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- What is a partnership?
- Key factors for choosing a partnership
- Register as a partnership
Use the Australian Business Licence and Information Service (ABLIS), a one-stop tool to help you find all the local, state and federal licences, registrations and permits you need.
A partnership is formed when two or more people (up to 20) go into business together. Partnerships can either be general or limited.
A general partnership is one where all partners are equally responsible for the management of the business, and each has unlimited liability for the debts and obligations it may incur.
A family partnership is where two or more members are related to one another.
A limited partnership is one where the liability of one or more partners for the debts and obligations of the business is limited. A limited partnership consists of one or more general partners (whose liability is unlimited) and one or more limited partners (whose liability is limited in proportion to their investment). There is no maximum number of limited partners.
An incorporated limited partnership is a special type of limited partnership, primarily used by businesses engaged in high-risk venture capital projects. You should seek expert legal advice if considering forming this type of partnership. More information can be found in our incorporated association section.
Limited and incorporated limited partnerships must be registered with Consumer Affairs Victoria (CAV).
Partnerships are governed by the Partnership Act 1958.
If you’re unsure about what’s right for your business, our step-by-step guide can give you a simple and quick assessment of which structure is more suitable for your business. You can change your business structure to suit your circumstances,when the business grows or changes direction.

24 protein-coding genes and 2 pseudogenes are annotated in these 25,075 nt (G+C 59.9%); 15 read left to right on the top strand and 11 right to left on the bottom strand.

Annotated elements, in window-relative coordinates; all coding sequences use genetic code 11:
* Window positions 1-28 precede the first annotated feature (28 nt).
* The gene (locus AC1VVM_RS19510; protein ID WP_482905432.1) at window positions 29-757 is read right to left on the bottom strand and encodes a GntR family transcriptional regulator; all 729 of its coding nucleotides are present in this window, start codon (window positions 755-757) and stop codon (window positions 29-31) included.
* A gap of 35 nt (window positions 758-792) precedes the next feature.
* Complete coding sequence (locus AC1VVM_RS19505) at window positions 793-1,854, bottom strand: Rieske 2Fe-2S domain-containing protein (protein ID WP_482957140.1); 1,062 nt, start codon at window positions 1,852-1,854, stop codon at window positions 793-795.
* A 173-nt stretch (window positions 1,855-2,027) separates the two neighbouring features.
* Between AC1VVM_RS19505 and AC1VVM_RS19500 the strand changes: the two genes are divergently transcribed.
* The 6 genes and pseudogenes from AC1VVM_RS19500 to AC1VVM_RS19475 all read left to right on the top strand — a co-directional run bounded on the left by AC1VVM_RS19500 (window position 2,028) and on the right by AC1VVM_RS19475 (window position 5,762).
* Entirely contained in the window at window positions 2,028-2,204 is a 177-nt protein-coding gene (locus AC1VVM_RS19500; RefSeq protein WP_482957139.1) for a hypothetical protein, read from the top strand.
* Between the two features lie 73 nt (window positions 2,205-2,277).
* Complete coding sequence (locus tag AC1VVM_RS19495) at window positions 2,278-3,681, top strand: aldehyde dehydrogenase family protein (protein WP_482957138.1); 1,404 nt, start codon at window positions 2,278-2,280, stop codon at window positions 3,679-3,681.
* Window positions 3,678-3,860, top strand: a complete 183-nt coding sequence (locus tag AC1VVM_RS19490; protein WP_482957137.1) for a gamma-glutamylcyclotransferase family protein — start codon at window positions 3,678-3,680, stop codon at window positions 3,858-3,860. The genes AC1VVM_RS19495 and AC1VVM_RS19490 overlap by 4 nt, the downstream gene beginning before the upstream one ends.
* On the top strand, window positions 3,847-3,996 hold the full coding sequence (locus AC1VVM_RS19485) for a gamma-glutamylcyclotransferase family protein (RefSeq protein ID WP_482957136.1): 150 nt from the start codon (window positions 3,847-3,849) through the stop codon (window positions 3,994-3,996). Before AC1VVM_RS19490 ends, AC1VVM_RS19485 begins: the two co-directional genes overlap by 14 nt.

Key factors to consider
If you’re operating under your own personal names, there is no need to register, but you must register a business name if you have one. For more details and examples read our page on registering a business name.
A partnership has its own Tax File Number (TFN), and usually an Australian Business Number (ABN) and lodges its own, separate tax return. However, once the ATO assesses this, the partnership’s profits are divided among the partners as set out in the partnership agreement.
Each partner then adds their share of the profit (or loss) to their personal income tax for assessment by the ATO.
If operating as a business enterprise, the partnership registers to collect Goods and Services Tax (GST) when annual turnover passes $75,000 (payable monthly, quarterly or annually). The ATO’s ‘personal services income’ rules may apply if you’re a consultant or contractor in a partnership.
As a member of a partnership, you’re responsible for your own super arrangements because you’re not an employee of the partnership. You may also be able to claim separately a deduction for personal super contributions you make.
If you employ people, you’ll have responsibilities, such as employee payroll tax and PAYG (including reporting and paying tax on fringe benefits) and superannuation payments for any eligible employees.
The ATO’s information on Partnership Tax Return will help when filing your returns.
Register as a partnership
Once you’ve looked at the pros and cons, to register as a partnership you’ll have to: